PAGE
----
And I think about that quite a bit. And it’s like, “Yeah, his perspective of what life is, what freedom is, what all these things are is totally different than mine.” But that’s the way it is—and I’m not trying to make everything objective. I’m not saying, “You know, it should be, the experience that you can have of your life should be the same for everybody.” No. It’s different.
And therefore, because that is different, gratitude will be different—for everybody. Every single person will express their thanks in a different way—because your experience is different.
So, if you live your life consciously, you will recognize the need for knowing yourself. And then when you get to know yourself and you then live your life consciously, it’ll be different. And your gratitude would be different. Because you’re looking at it from a different perspective; you’re not looking at it from the same way.
And that gratitude is like a fruit that you, as a healthy tree, put forth. Living life consciously is like a flower—and this existence is this magnificent tree. And it flowers—and then, when you live your life consciously, there is a quest to be fulfilled, to want to know yourself.
And then when you know yourself, most amazing gratitude swells forth. And that’s the fruit. And you can share that fruit; you can share that gratitude–what you are thankful for.
So, can you be thankful for coronavirus—I don’t think so. I don’t think anybody can be thankful for coronavirus. But you can be thankful for something else—and that is that you have this chance, that you have this opportunity to think, to contemplate, to understand, to express, to feel, to see.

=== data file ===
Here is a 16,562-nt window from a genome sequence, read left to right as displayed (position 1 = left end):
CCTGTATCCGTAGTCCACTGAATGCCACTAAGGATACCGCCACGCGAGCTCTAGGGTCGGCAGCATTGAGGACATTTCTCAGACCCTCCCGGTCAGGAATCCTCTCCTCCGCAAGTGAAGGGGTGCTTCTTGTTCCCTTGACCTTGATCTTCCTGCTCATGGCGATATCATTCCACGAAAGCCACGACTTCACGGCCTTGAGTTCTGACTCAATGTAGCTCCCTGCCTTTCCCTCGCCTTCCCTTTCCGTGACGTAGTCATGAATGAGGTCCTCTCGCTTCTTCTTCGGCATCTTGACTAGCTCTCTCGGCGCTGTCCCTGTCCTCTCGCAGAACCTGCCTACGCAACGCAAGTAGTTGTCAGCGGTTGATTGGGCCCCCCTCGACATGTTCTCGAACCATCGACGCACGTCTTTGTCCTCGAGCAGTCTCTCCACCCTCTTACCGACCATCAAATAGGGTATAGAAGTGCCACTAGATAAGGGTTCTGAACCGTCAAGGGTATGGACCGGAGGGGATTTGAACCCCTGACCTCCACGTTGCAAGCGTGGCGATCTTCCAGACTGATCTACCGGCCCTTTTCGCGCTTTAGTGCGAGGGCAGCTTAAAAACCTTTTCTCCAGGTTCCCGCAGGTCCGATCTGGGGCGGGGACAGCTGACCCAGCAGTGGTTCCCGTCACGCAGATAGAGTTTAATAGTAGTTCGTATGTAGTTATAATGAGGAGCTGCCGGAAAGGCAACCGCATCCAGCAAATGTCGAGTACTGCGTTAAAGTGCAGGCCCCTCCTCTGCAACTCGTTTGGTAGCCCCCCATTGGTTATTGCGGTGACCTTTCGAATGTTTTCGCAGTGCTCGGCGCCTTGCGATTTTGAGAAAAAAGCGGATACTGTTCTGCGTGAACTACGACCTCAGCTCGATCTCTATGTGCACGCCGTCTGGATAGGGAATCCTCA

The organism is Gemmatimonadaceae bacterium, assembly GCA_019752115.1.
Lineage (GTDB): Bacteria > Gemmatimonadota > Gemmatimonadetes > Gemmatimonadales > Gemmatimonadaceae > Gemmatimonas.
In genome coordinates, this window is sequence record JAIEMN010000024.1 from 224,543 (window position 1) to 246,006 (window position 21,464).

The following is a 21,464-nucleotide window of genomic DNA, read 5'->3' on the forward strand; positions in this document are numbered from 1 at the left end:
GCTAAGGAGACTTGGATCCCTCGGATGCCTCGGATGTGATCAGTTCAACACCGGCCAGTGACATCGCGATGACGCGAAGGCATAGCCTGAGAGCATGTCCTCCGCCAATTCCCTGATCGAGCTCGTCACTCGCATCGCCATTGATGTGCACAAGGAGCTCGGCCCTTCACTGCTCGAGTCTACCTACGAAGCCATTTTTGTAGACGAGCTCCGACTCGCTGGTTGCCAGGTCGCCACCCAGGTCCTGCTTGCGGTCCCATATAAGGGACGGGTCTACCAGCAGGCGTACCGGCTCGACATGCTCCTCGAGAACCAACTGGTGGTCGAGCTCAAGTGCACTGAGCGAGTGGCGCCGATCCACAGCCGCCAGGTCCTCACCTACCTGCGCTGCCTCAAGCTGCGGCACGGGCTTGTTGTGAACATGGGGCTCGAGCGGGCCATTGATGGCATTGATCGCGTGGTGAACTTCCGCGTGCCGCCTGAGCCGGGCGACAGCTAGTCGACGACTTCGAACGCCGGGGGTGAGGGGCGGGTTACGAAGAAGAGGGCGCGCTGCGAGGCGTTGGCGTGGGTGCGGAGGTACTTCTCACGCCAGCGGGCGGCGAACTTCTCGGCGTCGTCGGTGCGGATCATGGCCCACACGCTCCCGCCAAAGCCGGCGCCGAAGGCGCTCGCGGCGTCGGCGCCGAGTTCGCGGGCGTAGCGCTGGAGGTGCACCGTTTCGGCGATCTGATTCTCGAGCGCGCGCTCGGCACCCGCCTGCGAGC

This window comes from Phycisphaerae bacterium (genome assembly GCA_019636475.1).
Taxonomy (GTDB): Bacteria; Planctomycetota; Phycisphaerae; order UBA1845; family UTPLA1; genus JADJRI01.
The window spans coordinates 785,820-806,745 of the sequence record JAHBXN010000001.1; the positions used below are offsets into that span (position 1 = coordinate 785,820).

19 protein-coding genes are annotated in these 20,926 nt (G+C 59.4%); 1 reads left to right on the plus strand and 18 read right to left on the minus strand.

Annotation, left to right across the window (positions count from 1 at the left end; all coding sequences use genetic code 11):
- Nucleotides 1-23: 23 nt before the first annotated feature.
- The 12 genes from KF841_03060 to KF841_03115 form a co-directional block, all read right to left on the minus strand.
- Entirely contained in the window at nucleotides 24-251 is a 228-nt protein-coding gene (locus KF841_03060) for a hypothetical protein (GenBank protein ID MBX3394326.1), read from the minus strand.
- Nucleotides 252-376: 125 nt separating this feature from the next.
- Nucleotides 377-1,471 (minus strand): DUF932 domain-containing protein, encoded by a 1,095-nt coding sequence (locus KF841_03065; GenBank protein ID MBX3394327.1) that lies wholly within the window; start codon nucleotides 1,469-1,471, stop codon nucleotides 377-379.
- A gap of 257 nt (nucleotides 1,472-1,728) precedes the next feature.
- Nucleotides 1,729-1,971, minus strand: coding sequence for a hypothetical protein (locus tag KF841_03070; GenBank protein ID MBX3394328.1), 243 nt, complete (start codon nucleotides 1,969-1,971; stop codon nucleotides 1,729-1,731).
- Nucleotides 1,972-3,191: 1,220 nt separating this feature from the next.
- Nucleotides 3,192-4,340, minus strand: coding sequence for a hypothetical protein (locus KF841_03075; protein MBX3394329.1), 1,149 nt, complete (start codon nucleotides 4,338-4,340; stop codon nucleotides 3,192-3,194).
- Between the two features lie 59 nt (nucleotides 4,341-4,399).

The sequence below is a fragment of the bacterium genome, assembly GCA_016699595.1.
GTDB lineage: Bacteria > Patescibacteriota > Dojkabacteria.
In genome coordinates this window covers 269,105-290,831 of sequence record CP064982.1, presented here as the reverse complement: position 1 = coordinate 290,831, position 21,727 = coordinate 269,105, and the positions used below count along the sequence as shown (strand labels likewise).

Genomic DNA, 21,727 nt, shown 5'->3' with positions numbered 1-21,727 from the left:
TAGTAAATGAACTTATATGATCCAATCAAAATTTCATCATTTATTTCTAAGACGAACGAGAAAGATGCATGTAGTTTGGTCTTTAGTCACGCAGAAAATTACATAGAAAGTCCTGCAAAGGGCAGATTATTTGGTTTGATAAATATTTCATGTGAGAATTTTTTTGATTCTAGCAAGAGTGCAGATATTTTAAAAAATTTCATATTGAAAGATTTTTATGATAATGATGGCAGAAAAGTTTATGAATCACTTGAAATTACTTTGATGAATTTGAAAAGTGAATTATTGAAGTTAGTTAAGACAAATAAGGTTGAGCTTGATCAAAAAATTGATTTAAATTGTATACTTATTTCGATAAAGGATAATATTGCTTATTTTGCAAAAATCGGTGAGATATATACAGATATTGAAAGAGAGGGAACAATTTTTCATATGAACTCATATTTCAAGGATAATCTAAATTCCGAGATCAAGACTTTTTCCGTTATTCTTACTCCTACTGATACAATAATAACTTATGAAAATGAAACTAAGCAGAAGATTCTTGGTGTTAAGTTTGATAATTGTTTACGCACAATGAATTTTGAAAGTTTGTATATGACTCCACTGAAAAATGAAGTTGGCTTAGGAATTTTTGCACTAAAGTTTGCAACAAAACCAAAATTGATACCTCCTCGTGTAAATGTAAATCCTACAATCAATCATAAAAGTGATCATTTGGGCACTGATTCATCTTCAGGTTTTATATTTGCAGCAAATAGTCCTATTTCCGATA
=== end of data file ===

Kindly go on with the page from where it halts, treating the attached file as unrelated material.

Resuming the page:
And this—see, that’s what’s important, that you can do that. And how important is that gratitude? Because, you look at what “gratitude” means—and gratitude means that you are putting out that fruit; your heart is full. You can express that. You can feel that; you can understand that.
And, that is why gratitude is so important. Because without that gratitude—gratitude is almost the scale of health, if you will. If you’re putting out that fruit, “Wow, good! Good!” And you’re healthy.
And if you’re not, maybe something is amiss; something is not quite right; maybe there isn’t the appreciation; maybe you don’t understand what it means to know yourself. Maybe you don’t know yourself—and the value of knowing yourself.
Because I can see how being locked up at home, you know, and you’re not going out; you’re trying to minimize contact, you know, and the “social beings, social beings....” And okay, you can watch television, but you could only watch so much of it. And sooner or later, it’s going to be you and you and—just you! You know?